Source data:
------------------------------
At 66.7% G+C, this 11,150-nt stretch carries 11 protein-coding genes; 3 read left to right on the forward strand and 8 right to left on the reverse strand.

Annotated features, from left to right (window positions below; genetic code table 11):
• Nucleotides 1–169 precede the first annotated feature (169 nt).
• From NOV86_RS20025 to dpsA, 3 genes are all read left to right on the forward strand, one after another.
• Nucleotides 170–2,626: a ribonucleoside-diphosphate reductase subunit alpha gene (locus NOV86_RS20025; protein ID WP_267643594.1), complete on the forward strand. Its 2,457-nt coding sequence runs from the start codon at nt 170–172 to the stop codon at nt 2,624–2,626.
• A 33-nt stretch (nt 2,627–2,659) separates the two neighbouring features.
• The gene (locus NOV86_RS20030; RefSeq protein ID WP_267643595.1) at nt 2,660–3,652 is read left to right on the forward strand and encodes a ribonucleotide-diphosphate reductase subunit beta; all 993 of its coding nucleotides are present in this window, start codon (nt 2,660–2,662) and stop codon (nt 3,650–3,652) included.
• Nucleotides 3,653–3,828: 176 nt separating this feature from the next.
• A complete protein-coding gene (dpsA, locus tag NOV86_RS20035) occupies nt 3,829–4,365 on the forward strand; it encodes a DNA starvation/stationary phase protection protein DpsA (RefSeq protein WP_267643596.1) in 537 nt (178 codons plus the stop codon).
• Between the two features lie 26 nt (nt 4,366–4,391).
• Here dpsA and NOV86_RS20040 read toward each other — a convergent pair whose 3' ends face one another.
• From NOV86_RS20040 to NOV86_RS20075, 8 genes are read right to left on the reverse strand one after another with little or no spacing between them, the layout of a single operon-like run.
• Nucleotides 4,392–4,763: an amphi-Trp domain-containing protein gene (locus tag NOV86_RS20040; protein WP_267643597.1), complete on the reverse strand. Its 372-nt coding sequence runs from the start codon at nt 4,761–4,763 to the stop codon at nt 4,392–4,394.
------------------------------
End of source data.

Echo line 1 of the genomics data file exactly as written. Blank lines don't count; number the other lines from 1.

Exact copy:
At 66.7% G+C, this 11,150-nt stretch carries 11 protein-coding genes; 3 read left to right on the forward strand and 8 right to left on the reverse strand.